Banff National Park: Hiking in the Subalpine Splendor of Sunshine Meadows

 Overview of Sunshine Meadows

 

One of the most scenic hikes in the Canadian Rockies, and also one of my favorites, is in a high subalpine meadow in Banff National Park.  The season for hiking here is limited to only a few months because of the high altitude.  It's often late June or early July before the snow melts and the meadow and its trails emerge.  Snow begins re-accumulating in early October, so the window of hiking opportunity is very narrow.  But during those few summer months there’s an intense growing season spurred on by the long sunny days and high amount UV light, quickly yielding a lush green meadow and a large number and diversity of wildflowers.  The summer weather even at these high altitudes is often very pleasant, sunny with a light breeze and around 20 degrees C.  Sometimes it’s almost perfect (but if a storm blows in you need to be ready for everything from hail to snow, even in the summer).

 

Sunshine Meadows. The snow persists into July.

 

Our featured hike today is Sunshine Meadows, which straddles the Continental Divide between Alberta (Banff National Park) and British Columbia (Mt. Assiniboine Provincial Park).  Unlike most of the Continental Divide, which is characterized by sharp ragged peaks, this region offers 100 square kilometers of fairly flat, easily hiked meadow.  It's one of the most accessible and beautiful higher altitude hiking experiences in the Canadian Rockies, a garden in nature really, situated at around 7300″ (2250 m) above sea level.

 

Sunshine Meadows is only a few miles from the Banff townsite and is accessed from the Trans-Canada Highway.  You can't drive your car to the meadow, just to the base of its mountain.  But as it’s close to a ski village, there’s an hourly shuttle you can ride up from Sunshine Village at the base of the hill, up a steep road to the “Nature Center” (Day ski lodge) at 2200 m; from here the meadow's only a fifteen minute walk away.   Reservations for the bus ride are best made well in advance if you want to be assured a spot as the number of people allowed up each day is limited.  Conversely you could walk up the mountain, a rather long, dull, tiring and dusty undertaking, but it's an option for those with endless energy or who can’t get a bus reservation.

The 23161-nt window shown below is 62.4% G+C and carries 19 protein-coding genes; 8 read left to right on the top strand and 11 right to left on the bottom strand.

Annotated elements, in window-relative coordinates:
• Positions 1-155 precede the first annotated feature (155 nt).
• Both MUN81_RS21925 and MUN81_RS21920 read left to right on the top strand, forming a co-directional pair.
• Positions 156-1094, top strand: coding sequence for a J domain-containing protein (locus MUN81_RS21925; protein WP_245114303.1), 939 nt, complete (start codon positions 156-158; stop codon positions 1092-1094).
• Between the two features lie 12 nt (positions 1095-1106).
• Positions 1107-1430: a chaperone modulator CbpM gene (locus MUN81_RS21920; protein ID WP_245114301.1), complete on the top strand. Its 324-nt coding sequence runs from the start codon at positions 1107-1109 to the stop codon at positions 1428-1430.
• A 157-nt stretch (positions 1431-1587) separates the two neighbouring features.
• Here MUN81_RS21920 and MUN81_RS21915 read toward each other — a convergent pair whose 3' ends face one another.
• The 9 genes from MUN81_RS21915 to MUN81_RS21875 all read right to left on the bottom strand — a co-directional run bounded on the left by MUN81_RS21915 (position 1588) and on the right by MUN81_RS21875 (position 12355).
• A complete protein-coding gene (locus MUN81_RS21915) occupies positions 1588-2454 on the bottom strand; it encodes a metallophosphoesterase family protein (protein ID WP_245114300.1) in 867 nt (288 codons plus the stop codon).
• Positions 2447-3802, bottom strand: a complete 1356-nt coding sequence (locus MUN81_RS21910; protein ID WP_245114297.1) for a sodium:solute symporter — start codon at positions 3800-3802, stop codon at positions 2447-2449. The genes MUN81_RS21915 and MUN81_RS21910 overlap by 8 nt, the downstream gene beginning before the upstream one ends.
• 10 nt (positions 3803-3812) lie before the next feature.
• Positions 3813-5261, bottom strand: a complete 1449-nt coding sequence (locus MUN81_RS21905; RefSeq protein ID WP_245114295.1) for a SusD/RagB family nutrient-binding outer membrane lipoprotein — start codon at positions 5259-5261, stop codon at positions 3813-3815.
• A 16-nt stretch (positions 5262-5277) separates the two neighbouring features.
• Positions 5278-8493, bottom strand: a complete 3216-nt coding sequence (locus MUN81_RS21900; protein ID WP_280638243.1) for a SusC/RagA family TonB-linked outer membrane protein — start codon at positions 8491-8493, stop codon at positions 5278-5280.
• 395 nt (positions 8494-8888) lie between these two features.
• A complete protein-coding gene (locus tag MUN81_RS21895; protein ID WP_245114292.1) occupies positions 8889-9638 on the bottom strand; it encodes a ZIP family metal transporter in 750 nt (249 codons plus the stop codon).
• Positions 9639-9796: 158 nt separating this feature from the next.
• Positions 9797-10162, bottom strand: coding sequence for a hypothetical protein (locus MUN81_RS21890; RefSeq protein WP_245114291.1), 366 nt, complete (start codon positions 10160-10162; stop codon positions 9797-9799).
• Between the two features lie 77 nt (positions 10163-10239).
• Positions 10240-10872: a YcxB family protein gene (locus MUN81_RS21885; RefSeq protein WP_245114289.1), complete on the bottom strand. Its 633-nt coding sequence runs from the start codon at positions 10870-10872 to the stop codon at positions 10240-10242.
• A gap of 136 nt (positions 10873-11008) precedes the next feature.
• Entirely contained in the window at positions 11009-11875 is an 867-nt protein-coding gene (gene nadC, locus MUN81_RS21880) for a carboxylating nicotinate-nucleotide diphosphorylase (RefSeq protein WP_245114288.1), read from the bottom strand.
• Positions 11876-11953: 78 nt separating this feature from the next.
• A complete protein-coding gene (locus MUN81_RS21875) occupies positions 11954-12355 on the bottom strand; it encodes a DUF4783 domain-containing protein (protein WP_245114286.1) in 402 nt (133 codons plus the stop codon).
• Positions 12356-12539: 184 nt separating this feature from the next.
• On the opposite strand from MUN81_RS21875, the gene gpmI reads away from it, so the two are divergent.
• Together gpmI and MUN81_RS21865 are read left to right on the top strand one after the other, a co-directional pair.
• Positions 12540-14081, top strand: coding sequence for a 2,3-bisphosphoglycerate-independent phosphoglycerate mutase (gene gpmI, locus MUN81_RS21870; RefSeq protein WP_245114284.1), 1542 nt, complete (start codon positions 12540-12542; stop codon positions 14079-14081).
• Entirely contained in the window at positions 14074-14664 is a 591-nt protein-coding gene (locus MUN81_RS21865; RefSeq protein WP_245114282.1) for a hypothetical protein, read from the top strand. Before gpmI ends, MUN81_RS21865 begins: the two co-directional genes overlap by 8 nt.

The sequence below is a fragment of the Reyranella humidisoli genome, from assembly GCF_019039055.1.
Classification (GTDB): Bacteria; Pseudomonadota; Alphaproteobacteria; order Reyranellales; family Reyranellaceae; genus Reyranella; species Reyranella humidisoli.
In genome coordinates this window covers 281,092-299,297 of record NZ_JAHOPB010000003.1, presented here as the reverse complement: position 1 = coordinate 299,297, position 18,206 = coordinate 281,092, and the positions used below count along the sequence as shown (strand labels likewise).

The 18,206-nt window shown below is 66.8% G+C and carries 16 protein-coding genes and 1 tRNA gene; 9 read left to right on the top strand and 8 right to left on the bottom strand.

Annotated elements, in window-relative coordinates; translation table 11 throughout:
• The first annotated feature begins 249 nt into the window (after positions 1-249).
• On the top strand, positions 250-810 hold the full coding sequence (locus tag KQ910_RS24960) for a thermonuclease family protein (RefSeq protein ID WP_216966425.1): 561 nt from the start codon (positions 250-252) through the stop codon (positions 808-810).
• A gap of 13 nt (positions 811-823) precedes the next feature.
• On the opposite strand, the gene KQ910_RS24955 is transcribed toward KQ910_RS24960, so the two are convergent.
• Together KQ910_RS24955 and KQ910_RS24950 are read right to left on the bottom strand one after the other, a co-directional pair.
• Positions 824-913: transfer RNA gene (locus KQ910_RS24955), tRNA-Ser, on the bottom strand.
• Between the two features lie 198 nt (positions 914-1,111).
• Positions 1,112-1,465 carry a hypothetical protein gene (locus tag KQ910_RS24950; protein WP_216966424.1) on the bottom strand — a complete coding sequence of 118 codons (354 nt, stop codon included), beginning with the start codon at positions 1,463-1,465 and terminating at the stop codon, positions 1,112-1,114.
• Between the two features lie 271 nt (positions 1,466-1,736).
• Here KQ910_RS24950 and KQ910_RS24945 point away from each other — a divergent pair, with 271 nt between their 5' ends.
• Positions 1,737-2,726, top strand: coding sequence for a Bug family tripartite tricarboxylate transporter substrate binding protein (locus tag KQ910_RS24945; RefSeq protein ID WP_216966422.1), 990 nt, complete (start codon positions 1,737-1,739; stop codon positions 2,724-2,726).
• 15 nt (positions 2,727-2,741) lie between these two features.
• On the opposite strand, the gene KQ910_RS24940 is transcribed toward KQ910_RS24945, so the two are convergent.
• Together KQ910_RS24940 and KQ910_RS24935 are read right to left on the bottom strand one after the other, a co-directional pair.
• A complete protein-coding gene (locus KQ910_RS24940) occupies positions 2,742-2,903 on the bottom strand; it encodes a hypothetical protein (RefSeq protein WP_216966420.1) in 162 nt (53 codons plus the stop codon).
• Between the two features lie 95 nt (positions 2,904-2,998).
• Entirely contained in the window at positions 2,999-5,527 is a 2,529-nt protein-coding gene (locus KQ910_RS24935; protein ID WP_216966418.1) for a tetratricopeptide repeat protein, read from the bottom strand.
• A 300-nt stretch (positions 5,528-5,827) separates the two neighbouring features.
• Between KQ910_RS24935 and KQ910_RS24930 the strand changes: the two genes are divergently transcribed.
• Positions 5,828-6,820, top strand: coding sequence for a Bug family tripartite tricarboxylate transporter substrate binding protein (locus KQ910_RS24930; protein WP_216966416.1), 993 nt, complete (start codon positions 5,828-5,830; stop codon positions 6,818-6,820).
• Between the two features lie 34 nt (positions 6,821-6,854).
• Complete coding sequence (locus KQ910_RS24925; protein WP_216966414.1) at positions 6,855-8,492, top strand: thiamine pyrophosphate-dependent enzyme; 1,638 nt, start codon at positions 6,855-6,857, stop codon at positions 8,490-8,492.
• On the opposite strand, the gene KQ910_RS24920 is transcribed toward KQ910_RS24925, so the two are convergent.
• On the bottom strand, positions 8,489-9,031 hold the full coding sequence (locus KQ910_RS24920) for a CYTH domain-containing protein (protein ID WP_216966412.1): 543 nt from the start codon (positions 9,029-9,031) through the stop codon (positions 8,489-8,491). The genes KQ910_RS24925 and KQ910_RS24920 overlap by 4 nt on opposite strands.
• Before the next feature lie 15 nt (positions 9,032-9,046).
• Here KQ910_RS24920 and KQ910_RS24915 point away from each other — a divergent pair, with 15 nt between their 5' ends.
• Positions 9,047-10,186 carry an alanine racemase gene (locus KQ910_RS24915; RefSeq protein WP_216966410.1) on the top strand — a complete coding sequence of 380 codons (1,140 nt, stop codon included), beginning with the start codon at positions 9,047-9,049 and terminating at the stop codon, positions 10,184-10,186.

Departing the Sunshine Meadows Day Ski Lodge (called a

 

Sunshine Meadows offers wonderful panoramic views encompassing wildflowers and grasses, beautiful lakes, towering mountain ranges and thousands of ground squirrels.  Most people enter via Rock Isle Trail which, after a kilometer, offers a branch point to access Mt. Assiniboine in B.C. (still 29 km further southwest and one of the tallest peaks in the Rockies), a classically pyramidal-shaped peak not unlike the Matterhorn.  As you continue you gain your first views of beautiful Rock Isle Lake. 

 

There’s a turnoff to the Garden Path Trail, well worth taking, which leads you on a side-loop diversion (4.8 km) including Grizzly Lake and Laryx (Larix) Lake.  After this you slowly climb through Twin Cairns Meadow towards Healy Pass and the fabulous Monarch Viewpoint which offers spectacular views to the north.  Healy Pass is accessible from Sunshine Meadows but was more than I could fit in the day I was there.   As it was my hike was around 15 km (10 miles) long but admittedly with only a modest 100m elevation gain.  My pace was not too fast because I seemed to be constantly stopping to take photos.

 

Sunshine Meadows, Banff National Park

 

Lonely Planet has rated Sunshine Meadows one of the greatest hiking destinations in Canada.  For unobstructed views of mountains, for green meadows with millions of flowers in bloom, for clear blue lakes, wildlife and bird viewing opportunities you can’t beat a sunny summer day at Sunshine Meadows. I had perfect weather the day I was there and really enjoyed this wonderful and special place.  I’m sure you would as well.

 

Larix Lake -- Sunshine Meadows

 

I hope to return to the Meadows sometime in the early fall to see the vivid colors on the grassland, shrubs and larches.  I think it would be an interesting contrast to the lush greenery I found in July.  There are also guided snow-shoe hikes one can take into the meadow in the winter which, on a nice clear day, might also be worthwhile.

 

Hike Length:  Very variable, depending on which the many trail options you take.

Elevation gain:  Depends on your trail but <100 meters (330 ft)